Newsletter No 25 (December 7th, 2011)


Curious Book Fans believe that books can save the world. Curious Book Fans believe that Christmas is not about good food and expensive gifts. That makes it the ideal time to show our charitable side and help charity we support – Room to Read.

Please help them to fund 20 new local language book titles and put 150,000 books in the hands of children in Asia and Africa. They need to raise £100,000 online by Friday 9th December, which will be matched pound for pound until they reach the overall target of £200,000.

Click here to donate through The Big Give website.

Have a great Christmas and a lot of good books in 2012.

Sincerely Yours, Curious Book Fans

“If you can’t understand it without an explanation, you can’t understand it with an explanation” says one of the characters in Haruki Murakami’s 1Q84, and to an extent this highlights the dilemma of any reviewer of this book.

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The Red Ants: The Evolution of a Novel by Martin Pevsner


My latest novel, The Red Ants, also draws on my years in teaching and the students I have known, in particular those students from Rwanda whose lives have been blighted by the 1994 Genocide.
One such student, a young man, had been sent by his parents to Belgium the year before the killings began.

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The Secrets Between Us by Louise Douglas


I fell for The Secrets Between Us, its characters and storytelling nearly as fast as Sarah falls for Jamie and Alexander. However, this is a suspense novel as much as a love story.

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The Night Before Christmas by Scarlett Bailey

Scarlett Bailey is a new author and The Night before Christmas is her first novel. For a début, it really is very good and is a lovely seasonal read in the run up to Christmas. I pretty much loved all of it and it had an absorbing storyline that grabbed my attention and kept it from start to finish.

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Mary Boleyn by Alison Weir

lison Weir’s latest work Mary Boleyn: ‘A Great and Infamous Whore’ is the first full length biography of the lesser known Boleyn sister. With little historical evidence to go on, Mary has been misunderstood and misrepresented for centuries, and Weir aims to attempt to set the record straight. 

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The Litigators by John Grisham

I found it fascinating and gripping and kept on wanting to read more. If you like legal thrillers, you will find all of the aspects of the mass claim riveting and the court scenes really absorbing.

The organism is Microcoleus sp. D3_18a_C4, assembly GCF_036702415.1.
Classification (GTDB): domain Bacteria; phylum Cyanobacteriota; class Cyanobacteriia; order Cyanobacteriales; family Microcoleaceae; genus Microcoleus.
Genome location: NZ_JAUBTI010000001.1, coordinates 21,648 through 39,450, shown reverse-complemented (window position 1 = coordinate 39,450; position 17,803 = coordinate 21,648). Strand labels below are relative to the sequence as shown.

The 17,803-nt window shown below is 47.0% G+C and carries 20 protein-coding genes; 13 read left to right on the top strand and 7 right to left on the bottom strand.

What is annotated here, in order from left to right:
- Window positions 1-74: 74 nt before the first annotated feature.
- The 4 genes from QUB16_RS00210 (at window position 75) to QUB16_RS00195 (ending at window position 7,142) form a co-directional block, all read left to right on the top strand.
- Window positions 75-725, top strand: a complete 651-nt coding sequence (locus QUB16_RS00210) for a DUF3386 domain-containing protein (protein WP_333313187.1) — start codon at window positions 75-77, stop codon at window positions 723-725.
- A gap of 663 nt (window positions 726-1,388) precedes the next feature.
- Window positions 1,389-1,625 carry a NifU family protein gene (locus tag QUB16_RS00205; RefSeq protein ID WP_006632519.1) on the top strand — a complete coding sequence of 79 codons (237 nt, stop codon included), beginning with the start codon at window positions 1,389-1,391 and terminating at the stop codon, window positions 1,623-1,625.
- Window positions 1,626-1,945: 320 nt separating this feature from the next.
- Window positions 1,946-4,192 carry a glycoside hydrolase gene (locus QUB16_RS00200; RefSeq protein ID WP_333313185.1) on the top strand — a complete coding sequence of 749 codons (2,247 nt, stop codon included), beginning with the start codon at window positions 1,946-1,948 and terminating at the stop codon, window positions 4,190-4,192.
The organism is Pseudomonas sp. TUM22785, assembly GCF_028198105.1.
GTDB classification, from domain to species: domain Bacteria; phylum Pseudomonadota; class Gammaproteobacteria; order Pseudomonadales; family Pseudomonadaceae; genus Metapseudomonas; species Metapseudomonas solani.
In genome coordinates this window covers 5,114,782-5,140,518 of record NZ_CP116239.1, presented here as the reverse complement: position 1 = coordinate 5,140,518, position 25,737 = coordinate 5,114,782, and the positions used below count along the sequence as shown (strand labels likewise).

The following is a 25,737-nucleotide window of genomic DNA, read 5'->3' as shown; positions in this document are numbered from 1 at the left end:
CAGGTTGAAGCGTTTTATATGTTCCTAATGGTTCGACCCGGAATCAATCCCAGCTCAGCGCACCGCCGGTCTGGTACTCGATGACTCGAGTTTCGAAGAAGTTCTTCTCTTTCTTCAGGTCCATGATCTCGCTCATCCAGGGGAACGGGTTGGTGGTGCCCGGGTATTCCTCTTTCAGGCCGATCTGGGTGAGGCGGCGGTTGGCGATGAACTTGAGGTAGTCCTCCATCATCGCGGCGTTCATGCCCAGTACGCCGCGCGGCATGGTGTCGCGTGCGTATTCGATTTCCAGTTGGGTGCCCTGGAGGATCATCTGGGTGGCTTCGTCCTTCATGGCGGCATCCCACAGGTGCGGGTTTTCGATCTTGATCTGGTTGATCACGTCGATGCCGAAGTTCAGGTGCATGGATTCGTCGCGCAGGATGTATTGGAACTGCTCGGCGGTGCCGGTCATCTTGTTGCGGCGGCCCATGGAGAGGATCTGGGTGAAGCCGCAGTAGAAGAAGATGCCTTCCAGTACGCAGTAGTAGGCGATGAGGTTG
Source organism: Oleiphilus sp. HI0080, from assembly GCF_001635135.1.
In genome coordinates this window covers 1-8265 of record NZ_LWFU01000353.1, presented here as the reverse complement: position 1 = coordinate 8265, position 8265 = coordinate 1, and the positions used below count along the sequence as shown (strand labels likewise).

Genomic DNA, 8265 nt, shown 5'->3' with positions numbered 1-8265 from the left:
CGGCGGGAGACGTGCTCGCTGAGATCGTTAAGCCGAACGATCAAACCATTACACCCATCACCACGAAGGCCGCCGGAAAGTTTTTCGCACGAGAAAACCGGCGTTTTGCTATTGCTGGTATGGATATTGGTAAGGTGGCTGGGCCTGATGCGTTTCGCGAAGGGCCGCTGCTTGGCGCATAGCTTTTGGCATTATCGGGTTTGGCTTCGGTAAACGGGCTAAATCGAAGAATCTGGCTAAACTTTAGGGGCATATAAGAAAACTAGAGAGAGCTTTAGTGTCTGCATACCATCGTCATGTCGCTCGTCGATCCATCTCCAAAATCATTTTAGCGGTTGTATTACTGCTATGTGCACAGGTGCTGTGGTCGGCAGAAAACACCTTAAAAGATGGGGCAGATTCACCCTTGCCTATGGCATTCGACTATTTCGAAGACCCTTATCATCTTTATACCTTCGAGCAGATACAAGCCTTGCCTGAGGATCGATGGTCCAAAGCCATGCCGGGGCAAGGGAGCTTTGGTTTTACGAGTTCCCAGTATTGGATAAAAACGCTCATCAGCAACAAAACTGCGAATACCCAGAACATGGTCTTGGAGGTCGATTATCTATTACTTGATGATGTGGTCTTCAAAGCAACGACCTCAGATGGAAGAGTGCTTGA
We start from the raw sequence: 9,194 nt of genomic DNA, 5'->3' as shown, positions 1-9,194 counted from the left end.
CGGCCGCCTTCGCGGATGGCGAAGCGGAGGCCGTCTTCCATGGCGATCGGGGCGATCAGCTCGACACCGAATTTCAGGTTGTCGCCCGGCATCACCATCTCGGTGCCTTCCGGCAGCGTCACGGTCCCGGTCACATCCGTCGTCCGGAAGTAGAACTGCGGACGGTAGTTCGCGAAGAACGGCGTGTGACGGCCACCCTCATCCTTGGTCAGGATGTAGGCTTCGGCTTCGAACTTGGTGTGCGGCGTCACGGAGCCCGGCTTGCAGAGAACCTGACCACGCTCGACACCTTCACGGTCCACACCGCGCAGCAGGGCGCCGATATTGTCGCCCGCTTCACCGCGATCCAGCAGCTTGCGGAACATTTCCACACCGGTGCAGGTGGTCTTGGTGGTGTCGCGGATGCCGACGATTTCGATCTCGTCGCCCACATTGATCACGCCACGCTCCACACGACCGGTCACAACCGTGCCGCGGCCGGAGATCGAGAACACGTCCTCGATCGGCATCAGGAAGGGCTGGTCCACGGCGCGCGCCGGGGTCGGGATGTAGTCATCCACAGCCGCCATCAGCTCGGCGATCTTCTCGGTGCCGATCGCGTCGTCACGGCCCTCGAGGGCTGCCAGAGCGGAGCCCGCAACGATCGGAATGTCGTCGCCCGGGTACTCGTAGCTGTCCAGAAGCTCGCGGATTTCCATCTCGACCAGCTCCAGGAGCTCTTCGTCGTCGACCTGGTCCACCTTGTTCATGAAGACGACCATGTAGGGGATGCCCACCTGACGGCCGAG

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Smokeheads by Doug Johnstone

Four thirty something friends head to the Scottish island of Islay for a weekend of drug taking and whisky tasting. Friends since their university days, it was a mutual passion for whisky that brought them together but since then their lives have taken different paths.

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The Sandalwood Tree by Elle Newmark

India in the novel is portrayed through the perceptions of two Western women, 20th century American Evie and 19th century English Adela. Evie describes in some detail the appearance of the rented bungalow that is to be the new family home and the surrounding village, and people including servants, their Indian landlord and some English colonials.

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The Art of Camping by Matthew de Abaitua

I certainly don’t camp for any pleasure I derive from it, rather a belief that it’s somehow character building and morally robust. I’m certainly not the first to think so and in The Art of Camping Matthew de Abaitua takes us on a trip back in (fairly recent) history to look at those people for whom camping was a means to rehabilitation or a way of instilling certain values, using socialist in principle.

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Custody by Manju Kapur

In Manju Kapur’s latest novel Custody she addresses the complex issues of the relatively rare business of Indian divorce. It’s not her first time dealing with controversial issues – in fact every one of her four previous books has contained plenty to upset her more conservative readers…

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Paranormality: Why We See What Isn’t There
by Prof Richard Wiseman

The paranormal is a subject with seemingly limitless fascination for us, and in which people continue to hold as part of their belief systems. A Gallup poll taken in 2005 indicated that 30% of people believed in ghosts and 15% claimed to have seen one.

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Anger Mode by Stefan Tegenfalk

I was not too sure what to expect as the title sounds a bit light and airy, but as soon as I started reading I knew that I was going to enjoy it and it was also going to be a bit more thought provoking than the title would suggest.

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The Best of Quest

Quest was a literary magazine that first made its appearance in 1954 with the legendary poet Nissim Ezekiel as its chief editor. It dominated literary thought in India for twenty years until Indira Gandhi and her Emergency brought a sudden stop to its refreshing and revolutionary thinking.

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What They Do in the Dark by Amanda Coe

What They Do in the Dark is a story about childhood in the 1970s, and opens with a chapter evoking 1970s nostalgia. Gemma describes her regular Saturday routine, going swimming with her friend, then buying comics and sweets in the shop, before going home to watch her favourite telly programme, It’s Lallie.

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